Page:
Although working in the studio can be a lot of fun, it is also a lot of hard work. Specially when you’re literally paying for each minute that passes by. One of the biggest mistakes artists make before coming into the studio, is to not have a CRYSTAL-CLEAR vision of waht they want their product to sound like. I have seen this happen time-and-time again, regardless of the genre of music, etc. If you, as an artist/producer/musician, don’t have a good idea of what you want your end result to sound like, chances are the engineer won’t either. Do your homework by warming up at home, going over each part of your recording, have lyrics, chords changes, rhythm notes all written down so as to not waste time, which as we all know, time =MONEY. Our recording engineers and first class facilities can polish your work into something formidable, if and only if you have put the time into crafting your music. For more information, tips, and tricks, book a session at Fish Tank’s [intlink id=”7″ type=”page”]Miami recording studio[/intlink].
After you have found the right engineer, you will want to make sure that you are working in an acoustically accurate, well built studio that has the latest technologies. A few panels on the walls in a square room does not a control room make! A symmetric room with non parallel walls and acoustic clouds are telling signs that the room was built well. Double walls, and floated floors are also the norm, as they prevent the transmission of sound from the outside. Technologically most of the top recording studios use Pro Tools 11 HD or higher and have an HDX system, which means that processing is done both on the computer and separate PCIe cards. This combined with a large collection of analog equipment, and a good microphone selection are paramount. Questions to ask: -Does your studio record with Pro Tools HD? -Is your room acoustically designed and built? -What type of conversion do you use? -Do you have any outboard gear? Which models and what is its value? Now that you have your studio chosen, it is time to get into the your recording studio miami! Once you have properly prepared your performance and performers it is time to bring them into the studio for the recording and overdubbing process. If you plan to have your music compete with today’s latest releases, this process can be painstaking. It is critical to get each part captured exactly as you would want. Pitch, delivery, performance of every last note is […]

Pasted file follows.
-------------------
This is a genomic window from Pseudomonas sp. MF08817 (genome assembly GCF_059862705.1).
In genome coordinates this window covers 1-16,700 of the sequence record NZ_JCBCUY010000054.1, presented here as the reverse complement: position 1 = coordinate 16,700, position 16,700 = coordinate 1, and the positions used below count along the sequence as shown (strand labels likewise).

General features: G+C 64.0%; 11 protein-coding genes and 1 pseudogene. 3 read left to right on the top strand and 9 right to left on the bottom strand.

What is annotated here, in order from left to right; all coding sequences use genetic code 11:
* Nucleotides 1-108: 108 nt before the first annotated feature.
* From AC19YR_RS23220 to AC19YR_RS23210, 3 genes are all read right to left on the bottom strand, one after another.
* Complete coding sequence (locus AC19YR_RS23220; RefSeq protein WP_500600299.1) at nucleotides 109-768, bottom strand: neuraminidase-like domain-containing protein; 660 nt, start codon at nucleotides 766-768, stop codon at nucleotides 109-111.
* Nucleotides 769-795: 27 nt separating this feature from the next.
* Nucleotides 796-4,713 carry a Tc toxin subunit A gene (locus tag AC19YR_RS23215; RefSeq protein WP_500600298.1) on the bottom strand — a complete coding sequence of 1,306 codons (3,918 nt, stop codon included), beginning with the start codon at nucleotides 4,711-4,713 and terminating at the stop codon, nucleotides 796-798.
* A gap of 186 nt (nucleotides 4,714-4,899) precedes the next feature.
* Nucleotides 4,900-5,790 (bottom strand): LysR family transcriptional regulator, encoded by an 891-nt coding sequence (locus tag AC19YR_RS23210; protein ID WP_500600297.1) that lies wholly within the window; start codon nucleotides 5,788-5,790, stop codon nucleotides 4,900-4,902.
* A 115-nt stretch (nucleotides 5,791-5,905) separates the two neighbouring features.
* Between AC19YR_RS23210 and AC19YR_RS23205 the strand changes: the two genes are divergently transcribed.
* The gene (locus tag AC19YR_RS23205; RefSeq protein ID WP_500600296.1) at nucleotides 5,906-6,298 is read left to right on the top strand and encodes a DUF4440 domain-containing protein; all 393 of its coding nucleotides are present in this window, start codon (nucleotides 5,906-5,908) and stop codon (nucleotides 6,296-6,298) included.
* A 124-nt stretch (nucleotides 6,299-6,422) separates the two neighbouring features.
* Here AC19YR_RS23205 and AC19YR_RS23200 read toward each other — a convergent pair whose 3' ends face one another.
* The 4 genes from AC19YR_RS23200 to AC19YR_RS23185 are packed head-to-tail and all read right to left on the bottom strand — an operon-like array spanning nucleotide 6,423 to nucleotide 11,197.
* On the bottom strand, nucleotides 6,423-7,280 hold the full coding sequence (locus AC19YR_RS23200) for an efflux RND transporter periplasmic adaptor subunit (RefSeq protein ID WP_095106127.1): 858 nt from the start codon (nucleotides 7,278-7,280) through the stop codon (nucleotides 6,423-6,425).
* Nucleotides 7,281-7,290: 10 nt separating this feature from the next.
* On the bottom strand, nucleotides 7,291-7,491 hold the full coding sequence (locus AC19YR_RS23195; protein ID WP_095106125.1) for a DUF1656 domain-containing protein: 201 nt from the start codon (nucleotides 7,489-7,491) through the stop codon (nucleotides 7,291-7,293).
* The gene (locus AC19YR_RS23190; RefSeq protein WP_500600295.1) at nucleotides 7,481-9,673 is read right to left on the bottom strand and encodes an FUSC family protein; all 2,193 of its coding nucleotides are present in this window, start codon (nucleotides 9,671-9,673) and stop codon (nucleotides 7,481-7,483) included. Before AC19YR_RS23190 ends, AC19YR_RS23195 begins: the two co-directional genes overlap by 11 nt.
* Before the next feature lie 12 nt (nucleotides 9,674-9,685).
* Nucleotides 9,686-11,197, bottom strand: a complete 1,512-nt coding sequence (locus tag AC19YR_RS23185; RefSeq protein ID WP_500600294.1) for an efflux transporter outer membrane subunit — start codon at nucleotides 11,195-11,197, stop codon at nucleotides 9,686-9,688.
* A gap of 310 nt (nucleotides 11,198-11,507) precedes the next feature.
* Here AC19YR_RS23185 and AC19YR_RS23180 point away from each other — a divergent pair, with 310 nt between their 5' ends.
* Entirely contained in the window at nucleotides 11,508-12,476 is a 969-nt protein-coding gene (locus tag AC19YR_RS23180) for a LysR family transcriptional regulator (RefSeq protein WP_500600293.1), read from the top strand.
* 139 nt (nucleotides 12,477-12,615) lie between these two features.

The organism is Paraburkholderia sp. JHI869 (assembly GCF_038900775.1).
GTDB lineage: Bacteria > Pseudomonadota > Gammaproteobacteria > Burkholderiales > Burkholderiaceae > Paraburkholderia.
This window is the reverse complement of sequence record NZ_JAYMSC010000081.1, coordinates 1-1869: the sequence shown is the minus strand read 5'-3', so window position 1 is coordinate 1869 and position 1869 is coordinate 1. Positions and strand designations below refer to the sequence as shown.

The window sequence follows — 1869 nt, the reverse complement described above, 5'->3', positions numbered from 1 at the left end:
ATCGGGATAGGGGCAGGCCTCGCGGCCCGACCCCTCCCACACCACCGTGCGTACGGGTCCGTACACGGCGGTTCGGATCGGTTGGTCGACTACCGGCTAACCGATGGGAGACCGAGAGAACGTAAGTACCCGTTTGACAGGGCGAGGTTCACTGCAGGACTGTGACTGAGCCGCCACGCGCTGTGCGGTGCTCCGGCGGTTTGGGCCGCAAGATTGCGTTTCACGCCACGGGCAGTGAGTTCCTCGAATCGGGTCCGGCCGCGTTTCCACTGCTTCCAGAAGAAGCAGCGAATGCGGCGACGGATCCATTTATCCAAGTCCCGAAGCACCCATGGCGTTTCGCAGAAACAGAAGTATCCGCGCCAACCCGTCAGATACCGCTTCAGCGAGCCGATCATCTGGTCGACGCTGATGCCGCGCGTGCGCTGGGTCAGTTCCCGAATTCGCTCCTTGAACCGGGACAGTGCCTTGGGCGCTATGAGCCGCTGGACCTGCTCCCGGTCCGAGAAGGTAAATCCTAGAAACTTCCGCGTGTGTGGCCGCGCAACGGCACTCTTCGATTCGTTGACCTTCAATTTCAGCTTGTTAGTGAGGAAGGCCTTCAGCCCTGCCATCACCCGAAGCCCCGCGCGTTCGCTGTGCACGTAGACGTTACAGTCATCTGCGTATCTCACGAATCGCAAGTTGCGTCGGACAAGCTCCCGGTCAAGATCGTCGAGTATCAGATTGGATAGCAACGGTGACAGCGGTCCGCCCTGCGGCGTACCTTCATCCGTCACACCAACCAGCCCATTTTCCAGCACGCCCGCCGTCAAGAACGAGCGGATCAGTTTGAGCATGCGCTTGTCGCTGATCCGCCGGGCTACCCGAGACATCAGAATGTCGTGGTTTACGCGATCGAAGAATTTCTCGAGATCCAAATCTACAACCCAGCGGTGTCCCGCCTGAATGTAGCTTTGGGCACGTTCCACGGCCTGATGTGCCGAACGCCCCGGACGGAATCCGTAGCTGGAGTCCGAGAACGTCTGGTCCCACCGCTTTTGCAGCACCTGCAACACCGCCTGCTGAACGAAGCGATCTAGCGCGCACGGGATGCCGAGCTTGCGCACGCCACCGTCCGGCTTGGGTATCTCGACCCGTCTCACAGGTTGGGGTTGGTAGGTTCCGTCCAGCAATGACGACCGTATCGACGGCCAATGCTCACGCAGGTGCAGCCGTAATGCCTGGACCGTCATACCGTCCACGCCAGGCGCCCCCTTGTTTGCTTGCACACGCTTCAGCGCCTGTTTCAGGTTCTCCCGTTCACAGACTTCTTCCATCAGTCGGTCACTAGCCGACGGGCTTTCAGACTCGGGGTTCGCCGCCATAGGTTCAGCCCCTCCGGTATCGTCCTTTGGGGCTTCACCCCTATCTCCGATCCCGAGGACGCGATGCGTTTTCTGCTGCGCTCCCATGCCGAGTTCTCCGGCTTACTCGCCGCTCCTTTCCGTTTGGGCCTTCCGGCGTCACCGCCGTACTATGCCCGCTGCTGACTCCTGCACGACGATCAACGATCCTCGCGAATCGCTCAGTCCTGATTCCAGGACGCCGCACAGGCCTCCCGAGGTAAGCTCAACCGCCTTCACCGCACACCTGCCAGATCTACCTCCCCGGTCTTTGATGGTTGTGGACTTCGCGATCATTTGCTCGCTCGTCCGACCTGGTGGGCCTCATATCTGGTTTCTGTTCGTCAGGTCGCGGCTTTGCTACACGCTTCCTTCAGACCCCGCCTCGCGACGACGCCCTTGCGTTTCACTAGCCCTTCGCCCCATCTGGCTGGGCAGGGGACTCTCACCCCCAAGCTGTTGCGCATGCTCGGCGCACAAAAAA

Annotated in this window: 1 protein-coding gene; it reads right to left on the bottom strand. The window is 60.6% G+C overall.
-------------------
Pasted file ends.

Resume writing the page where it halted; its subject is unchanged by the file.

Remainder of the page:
Choosing a recording studio to get your recording project done can be a daunting task. There are many factors that should be weighed out when making this choice. What type of music are you recording? What will the instrumentation be? Will you need guidance in the production and arrangement of the music or has this already been worked out? Will you need vocal coaching? What technologies do you need? What is your budget? To make best use of your time there is one factor which cannot save you more money: practice, practice, practice. Make sure that your song is charted out and that each part has been incredibly well rehearsed. You and your bandmates should be well prepared to deliver a flawless performance. Once you are indeed fully prepared, it is time to record. Choosing a recording studio is more than choosing a place with the right equipment. As the saying goes, “it is the Indian and not the Arrow!” There is no more critical element for a successful recording process than having a well trained, talented recording engineers. All recording engineers are not created equal. Although a 2 year or 4 year degree is helpful, these qualifications hold very little credence in the music industry. Pro tools certification in and of itself means very little. The truth is that there are hundreds of people claiming to be bona fide recording engineers without a proven track record of success in the recording industry. The only true measure of quality that […]
All right. What would you recommend that people look for in a recording studio? I would recommend that people take their time looking for the right environment for the songs, depending on what genre of music and what atmosphere the artist wants to create. They should look for the right size room, the right room that feels a certain way that you would be comfortable performing your music in and that would ultimately add to the mix that you want for that song. Aside from that, the engineers that you'll be working with are super important, because these are the people you're going to spend eight hours a day with and that are going to be responsible for giving you feedback on your takes and setting all the equipment how it needs to be set for the song. Engineers, you want people that maybe share similar taste in music or maybe have some alternate perspectives that would add to the recording.